Fish compost ready for saleMother Nature’s massive fish kill last winter at Dickinson’s Patterson Lake has recently yielded some positive results for gardeners and green thumbs alike.
By: Lisa Call, The Dickinson Press
Mother Nature’s massive fish kill last winter at Dickinson’s Patterson Lake has recently yielded some positive results for gardeners and green thumbs alike.
While the City of Dickinson routinely produces compost to be sold, this year’s batch included hundreds of fish that perished last winter, producing a higher quality end result.
“What makes this particular compost so good is that the most important part of the soil is what’s alive in the soil, not so much the nutrients,” said Jared Andrist, Dakota West RC&D coordinator. “The compost has a substantial number of microorganisms, including bacteria, fungi, protozoa and nematodes.”
The microorganisms work together to break down plant matter when it dies and recycle the nutrients in the soil, making it available for plant growth, Andrist said.
The microorganisms also take nitrogen from the atmosphere and make it available in the soil for the plants to grow.
Ron Bachmeier, a Dickinson senior public works specialist, said the compost is comprised of yard waste, garden waste, leaves, grass, wood chips and fish.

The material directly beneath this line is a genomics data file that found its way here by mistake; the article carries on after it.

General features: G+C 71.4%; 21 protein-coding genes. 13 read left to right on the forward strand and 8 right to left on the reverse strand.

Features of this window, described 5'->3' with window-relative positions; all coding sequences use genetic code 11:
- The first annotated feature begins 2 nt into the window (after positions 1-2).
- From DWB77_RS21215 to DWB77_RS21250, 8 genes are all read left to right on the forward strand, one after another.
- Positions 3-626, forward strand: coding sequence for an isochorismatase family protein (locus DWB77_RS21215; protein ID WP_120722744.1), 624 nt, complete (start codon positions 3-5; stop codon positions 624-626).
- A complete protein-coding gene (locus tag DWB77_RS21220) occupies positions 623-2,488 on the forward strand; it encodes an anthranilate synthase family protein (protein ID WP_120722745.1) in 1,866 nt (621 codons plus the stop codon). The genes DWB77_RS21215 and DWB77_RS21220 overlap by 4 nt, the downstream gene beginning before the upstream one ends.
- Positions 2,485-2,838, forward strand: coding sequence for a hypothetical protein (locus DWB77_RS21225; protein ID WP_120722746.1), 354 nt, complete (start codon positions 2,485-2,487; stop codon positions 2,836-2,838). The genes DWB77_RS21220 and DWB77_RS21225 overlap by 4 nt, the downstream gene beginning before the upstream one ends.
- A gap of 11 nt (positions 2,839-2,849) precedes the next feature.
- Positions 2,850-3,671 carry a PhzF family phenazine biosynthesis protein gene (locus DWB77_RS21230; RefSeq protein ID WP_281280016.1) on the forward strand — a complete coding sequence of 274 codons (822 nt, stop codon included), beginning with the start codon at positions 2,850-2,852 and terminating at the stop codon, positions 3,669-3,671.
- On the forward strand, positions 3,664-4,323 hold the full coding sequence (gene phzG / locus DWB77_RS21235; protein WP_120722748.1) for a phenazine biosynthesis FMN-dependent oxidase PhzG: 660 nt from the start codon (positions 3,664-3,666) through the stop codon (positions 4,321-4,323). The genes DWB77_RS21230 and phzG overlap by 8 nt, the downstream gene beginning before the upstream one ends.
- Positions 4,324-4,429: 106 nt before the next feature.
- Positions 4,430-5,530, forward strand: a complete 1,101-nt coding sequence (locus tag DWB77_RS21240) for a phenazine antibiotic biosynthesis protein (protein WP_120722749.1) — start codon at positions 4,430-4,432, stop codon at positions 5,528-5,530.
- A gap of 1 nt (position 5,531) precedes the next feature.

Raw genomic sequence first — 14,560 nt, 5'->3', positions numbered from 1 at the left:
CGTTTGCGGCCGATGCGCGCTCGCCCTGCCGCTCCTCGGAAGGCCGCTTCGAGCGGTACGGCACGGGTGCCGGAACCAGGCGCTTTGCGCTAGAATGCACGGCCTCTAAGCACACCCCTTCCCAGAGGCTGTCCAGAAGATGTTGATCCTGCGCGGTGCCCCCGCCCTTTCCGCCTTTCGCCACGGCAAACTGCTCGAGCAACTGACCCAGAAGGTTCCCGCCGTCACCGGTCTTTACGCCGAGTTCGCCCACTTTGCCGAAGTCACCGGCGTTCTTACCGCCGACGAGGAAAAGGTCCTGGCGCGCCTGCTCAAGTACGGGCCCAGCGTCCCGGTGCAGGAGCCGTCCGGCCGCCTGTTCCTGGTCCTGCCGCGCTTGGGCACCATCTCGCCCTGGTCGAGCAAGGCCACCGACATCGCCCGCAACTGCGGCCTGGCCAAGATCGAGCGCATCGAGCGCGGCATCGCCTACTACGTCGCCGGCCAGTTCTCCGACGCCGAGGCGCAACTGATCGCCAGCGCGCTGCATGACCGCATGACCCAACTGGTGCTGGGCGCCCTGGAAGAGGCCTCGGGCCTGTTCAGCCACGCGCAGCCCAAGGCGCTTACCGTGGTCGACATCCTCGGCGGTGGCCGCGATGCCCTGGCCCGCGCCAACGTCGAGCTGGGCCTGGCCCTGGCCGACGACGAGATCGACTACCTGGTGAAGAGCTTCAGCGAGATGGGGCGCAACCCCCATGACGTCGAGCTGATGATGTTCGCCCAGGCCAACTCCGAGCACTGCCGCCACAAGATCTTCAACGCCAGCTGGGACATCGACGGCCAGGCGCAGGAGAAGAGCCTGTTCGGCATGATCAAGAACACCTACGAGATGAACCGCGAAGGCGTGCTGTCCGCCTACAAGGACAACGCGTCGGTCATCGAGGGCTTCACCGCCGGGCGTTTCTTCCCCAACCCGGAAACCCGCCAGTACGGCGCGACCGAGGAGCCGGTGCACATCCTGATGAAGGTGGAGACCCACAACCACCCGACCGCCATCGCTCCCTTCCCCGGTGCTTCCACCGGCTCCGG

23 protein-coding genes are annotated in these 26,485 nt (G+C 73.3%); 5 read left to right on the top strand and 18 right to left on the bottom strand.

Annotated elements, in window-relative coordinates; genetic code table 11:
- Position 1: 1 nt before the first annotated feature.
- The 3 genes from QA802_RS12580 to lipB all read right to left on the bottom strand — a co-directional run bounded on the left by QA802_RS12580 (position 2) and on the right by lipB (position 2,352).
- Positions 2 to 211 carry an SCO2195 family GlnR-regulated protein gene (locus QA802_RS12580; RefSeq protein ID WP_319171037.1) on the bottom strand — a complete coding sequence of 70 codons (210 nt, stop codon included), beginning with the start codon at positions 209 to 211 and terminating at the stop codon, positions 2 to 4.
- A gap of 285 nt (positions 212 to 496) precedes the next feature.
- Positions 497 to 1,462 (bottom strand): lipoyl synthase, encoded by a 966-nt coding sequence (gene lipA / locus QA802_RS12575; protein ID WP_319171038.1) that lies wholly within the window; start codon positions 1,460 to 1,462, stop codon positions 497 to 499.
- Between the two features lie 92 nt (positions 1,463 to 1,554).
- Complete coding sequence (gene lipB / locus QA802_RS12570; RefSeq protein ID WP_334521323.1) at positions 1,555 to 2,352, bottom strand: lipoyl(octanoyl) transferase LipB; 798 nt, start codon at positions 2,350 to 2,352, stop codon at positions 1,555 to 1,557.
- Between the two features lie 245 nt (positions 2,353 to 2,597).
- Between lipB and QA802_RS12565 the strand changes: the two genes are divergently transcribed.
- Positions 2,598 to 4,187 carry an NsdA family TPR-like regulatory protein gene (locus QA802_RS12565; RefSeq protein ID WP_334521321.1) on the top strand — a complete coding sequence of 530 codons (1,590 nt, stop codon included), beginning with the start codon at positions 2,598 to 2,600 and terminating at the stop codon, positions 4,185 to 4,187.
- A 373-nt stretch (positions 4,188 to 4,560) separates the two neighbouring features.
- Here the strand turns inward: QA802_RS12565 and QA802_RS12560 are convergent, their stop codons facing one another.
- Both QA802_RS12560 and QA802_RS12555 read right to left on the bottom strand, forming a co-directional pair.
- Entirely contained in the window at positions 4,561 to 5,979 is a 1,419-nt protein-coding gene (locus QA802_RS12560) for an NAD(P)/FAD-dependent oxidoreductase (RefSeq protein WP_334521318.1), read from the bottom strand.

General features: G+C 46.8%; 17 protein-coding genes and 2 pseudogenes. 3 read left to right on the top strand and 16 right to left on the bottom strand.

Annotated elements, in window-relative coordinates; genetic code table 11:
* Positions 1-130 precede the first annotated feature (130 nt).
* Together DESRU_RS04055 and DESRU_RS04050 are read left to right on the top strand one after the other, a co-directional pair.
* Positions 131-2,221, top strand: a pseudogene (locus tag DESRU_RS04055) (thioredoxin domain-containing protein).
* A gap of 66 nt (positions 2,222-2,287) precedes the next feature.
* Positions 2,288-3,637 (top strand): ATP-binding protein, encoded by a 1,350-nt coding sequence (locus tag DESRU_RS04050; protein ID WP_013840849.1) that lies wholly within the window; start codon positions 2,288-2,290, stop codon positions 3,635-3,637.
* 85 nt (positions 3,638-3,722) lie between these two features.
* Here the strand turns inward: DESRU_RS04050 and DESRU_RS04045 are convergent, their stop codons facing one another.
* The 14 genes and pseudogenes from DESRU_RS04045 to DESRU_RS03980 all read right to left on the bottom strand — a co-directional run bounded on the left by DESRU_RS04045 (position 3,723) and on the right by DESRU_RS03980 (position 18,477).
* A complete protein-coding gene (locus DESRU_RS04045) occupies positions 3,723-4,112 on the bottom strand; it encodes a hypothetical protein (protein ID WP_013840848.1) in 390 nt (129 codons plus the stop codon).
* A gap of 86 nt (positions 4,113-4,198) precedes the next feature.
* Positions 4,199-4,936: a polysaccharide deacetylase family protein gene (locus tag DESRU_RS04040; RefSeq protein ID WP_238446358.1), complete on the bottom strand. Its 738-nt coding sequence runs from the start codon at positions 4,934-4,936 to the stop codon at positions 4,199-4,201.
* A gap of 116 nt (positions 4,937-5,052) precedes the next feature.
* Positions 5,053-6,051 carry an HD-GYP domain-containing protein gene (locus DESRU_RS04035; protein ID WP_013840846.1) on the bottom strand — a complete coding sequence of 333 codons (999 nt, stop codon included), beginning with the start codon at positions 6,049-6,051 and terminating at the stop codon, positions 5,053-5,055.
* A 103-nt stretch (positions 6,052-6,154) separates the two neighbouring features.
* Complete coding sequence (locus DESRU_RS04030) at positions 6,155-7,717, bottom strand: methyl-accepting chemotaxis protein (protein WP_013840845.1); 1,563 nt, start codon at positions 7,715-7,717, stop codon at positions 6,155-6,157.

For sale at $15 per ton, the average pickup will haul about a ton, said Bachmeier.
About one-tenth of what the city is processing for compost is ready for sale, said Aaron Praus, senior public works specialist.
The compost can be purchased at the Baler Building, located in southeast Dickinson, from 8 a.m. to 4 p.m., Monday through Friday.
Depending on business, the Baler Building may also sell for the next two Saturdays.
Bachmeier said weather, a tornado and a fire at the building have delayed preparation of the compost.
“This is all we are making this fall … there is too much moisture after all this rain we’ve had,” Bachmeier said.
Andrist said compost application is best in spring, but many of the microorganisms will survive the winter.
Microorganisms in the soil create nutrients needed to make plants grow, Andrist said.
“You can’t continue to add nutrients to the soil forever and grow plants or crops or a garden,” Andrist said. “If you can get that live part in balance to where it’s healthy and it’s active, it will create the nutrients that you need.”
One teaspoon of healthy soil or compost contains more microorganisms than there are people on earth, Andrist said.
Andrist said samples from last April’s compost were good, but low in fungi.
“The fish actually brought those fungi numbers up quite a bit, to where they are quite high and everything looks very nice,” Andrist said. “The fish actually create the food for those fungi to multiply and to produce.”